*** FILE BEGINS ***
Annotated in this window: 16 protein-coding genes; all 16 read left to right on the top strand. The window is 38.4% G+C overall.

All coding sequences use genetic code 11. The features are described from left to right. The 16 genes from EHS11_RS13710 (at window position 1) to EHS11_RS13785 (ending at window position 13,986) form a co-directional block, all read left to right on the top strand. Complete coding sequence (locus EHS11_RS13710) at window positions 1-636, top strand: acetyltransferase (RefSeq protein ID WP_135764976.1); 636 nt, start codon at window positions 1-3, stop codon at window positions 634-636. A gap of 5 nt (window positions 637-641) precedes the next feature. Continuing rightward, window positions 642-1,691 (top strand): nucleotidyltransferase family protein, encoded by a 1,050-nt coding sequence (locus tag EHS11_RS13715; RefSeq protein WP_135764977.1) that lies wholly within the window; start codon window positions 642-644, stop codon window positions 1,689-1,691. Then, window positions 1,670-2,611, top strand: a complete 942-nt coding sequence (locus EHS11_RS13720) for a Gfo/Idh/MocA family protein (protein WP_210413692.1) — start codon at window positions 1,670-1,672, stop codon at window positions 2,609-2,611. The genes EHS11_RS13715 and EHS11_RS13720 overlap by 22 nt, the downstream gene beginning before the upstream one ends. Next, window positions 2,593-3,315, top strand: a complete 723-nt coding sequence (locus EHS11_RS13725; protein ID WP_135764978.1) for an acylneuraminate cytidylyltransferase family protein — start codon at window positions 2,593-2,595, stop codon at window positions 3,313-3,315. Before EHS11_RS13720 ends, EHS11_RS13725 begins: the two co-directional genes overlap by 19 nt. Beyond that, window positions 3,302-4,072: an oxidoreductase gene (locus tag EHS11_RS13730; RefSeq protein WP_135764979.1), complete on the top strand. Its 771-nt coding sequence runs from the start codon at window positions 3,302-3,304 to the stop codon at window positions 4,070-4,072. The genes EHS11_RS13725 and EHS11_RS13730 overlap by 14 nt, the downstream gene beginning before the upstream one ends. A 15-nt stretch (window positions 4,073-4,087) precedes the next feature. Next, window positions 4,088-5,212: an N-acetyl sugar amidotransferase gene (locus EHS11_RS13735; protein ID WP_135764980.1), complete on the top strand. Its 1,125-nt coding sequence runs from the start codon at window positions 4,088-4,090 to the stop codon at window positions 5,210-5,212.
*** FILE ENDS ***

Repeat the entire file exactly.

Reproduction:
Annotated in this window: 16 protein-coding genes; all 16 read left to right on the top strand. The window is 38.4% G+C overall.

All coding sequences use genetic code 11. The features are described from left to right. The 16 genes from EHS11_RS13710 (at window position 1) to EHS11_RS13785 (ending at window position 13,986) form a co-directional block, all read left to right on the top strand. Complete coding sequence (locus EHS11_RS13710) at window positions 1-636, top strand: acetyltransferase (RefSeq protein ID WP_135764976.1); 636 nt, start codon at window positions 1-3, stop codon at window positions 634-636. A gap of 5 nt (window positions 637-641) precedes the next feature. Continuing rightward, window positions 642-1,691 (top strand): nucleotidyltransferase family protein, encoded by a 1,050-nt coding sequence (locus tag EHS11_RS13715; RefSeq protein WP_135764977.1) that lies wholly within the window; start codon window positions 642-644, stop codon window positions 1,689-1,691. Then, window positions 1,670-2,611, top strand: a complete 942-nt coding sequence (locus EHS11_RS13720) for a Gfo/Idh/MocA family protein (protein WP_210413692.1) — start codon at window positions 1,670-1,672, stop codon at window positions 2,609-2,611. The genes EHS11_RS13715 and EHS11_RS13720 overlap by 22 nt, the downstream gene beginning before the upstream one ends. Next, window positions 2,593-3,315, top strand: a complete 723-nt coding sequence (locus EHS11_RS13725; protein ID WP_135764978.1) for an acylneuraminate cytidylyltransferase family protein — start codon at window positions 2,593-2,595, stop codon at window positions 3,313-3,315. Before EHS11_RS13720 ends, EHS11_RS13725 begins: the two co-directional genes overlap by 19 nt. Beyond that, window positions 3,302-4,072: an oxidoreductase gene (locus tag EHS11_RS13730; RefSeq protein WP_135764979.1), complete on the top strand. Its 771-nt coding sequence runs from the start codon at window positions 3,302-3,304 to the stop codon at window positions 4,070-4,072. The genes EHS11_RS13725 and EHS11_RS13730 overlap by 14 nt, the downstream gene beginning before the upstream one ends. A 15-nt stretch (window positions 4,073-4,087) precedes the next feature. Next, window positions 4,088-5,212: an N-acetyl sugar amidotransferase gene (locus EHS11_RS13735; protein ID WP_135764980.1), complete on the top strand. Its 1,125-nt coding sequence runs from the start codon at window positions 4,088-4,090 to the stop codon at window positions 5,210-5,212.